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4 Simple Steps to Calculate Your Car’s Fair Market Value

It’s heartbreaking, but you decided it’s time to let go…. of your car.

Maybe you’re planning to trade your used car for a newer model, or you find the unit to be obsolete, or just need the cash from its sale. Whatever the reason, you have to answer one fundamental question- how much is your car worth?

Appraising your car is very crucial not only when you want to sell or trade it. Knowing its value can help you decide with regards to your financial and even personal life.

Thanks to technological advancements in the auto industry and the Internet, you can now have a better idea of how much your car could be worth. However, because many sources tell different prices of the same car model, it can be quite confusing especially if it’s your first time appraising your vehicle.

In this article, we’ll show you four simple steps you can use to calculate your car’s value.

  1. Research the Price Online

Nowadays, there are tons of car classified websites where you can get an idea of the price of any vehicle with regards to its model; year built, trim levels, added features, etc. Other factors that affect the value of a car are its mileage, general condition, the area where it is being sold and its aftermarket parts.

Some of the websites where you can check for the prices of used cars are:

  • Kelly Blue Book
  • Auto Trader
  • Black Book
  • National Automobile Dealers Association

You typically just have to enter some of the basic info about the car, and you’ll be able to search similar vehicles to the one you’re selling.

Another excellent appraisal tool you can use is Edmund’s True Market Value (TVM), which tells you how much other car buyers in your location paid for the same car. Knowing the car’s market value can help you negotiate a new car’s price while also recognizing the trade-in value of your current vehicle.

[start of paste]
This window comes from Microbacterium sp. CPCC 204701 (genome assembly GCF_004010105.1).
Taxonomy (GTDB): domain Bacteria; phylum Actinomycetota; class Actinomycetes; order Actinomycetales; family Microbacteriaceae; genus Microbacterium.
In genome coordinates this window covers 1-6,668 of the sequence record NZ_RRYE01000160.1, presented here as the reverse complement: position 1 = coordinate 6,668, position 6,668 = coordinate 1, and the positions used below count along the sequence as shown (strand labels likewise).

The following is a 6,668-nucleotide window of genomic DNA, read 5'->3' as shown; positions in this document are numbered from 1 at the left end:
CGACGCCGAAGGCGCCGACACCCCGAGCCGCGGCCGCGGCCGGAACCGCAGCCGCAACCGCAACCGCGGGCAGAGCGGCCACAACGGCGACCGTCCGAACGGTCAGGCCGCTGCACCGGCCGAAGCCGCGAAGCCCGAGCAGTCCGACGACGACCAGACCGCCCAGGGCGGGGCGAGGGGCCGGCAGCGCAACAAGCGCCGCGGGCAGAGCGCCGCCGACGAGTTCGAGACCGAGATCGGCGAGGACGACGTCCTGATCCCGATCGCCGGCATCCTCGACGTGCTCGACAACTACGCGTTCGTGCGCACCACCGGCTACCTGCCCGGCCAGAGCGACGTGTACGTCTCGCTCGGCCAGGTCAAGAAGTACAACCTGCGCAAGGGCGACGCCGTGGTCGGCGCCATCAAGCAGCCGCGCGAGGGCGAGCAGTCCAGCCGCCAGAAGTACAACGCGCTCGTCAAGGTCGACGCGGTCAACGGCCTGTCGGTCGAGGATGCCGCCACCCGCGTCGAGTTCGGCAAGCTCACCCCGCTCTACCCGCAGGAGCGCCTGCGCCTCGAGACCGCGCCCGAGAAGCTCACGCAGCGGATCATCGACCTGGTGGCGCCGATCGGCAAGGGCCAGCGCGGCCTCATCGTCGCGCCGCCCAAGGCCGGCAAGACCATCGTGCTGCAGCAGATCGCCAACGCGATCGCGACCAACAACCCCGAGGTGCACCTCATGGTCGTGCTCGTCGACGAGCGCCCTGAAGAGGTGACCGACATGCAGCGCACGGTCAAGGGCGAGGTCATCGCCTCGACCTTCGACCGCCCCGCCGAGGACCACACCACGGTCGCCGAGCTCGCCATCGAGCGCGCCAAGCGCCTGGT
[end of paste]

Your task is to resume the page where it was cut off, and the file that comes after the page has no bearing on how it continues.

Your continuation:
1. Evaluate your Car’s Mileage and Condition

The general rule is that the higher the car’s mileage, the lower its price gets. Check your car’s mileage especially if it’s nearing or has passed the manufacturer’s warranty. Older car models with more than 100,000 miles registered on their odometer tend to have their prices dramatically slash. The same thing applies to cars that are nearing its 15-year retiring age.

Next, check your car’s overall condition- its engine, road performance, electronic circuitry, the state of the interior and exterior, etc. Also, review your car’s repair and maintenance history as these too can contribute to the car’s value.

  1. Assess your Car’s Options

More often than not, you will get only a rough estimate of your car’s value when you concluded your online research. Sometimes, it fluctuates by a couple of thousand dollars or even more, especially for more expensive models.

The reason for these substantial price discrepancies is the car’s added features or options. Many car models are sold under different trim levels- meaning the amenities that the manufacturers have added. These add-ons can be anywhere from safety features to conveniences such as leather seats to pure aesthetics such as a rare color scheme or chrome decals.

As such, review your car and match exactly its trim level. Additional aftermarket options also significantly increase the value of your vehicle.

  1. Check if your Car has Great Resale Value

All cars are subject to depreciation, meaning its prices will continue to go down after it has rolled out of the showroom. However, some car models depreciate slower than others. Because of their overall reliability, and sometimes rarity, there are particular car models with insane resale value.

A car’s reliability is crucial when selling or trading the unit. Check also if your vehicle’s model-line has been discontinued by its manufacturer. If this is the case, then its price will inevitably drop because there is a shortage of its spare parts in the market. However, you can also look if the model’s platform has been used by another manufacturer who may have similar spare parts.

Once you have factored this all in, you can now put a price on your used vehicle. However, it’s no assurance that the buyer would still agree to the amount you set. Often the success of you selling your car at the price you are comfortable with rests on your negotiation skills.

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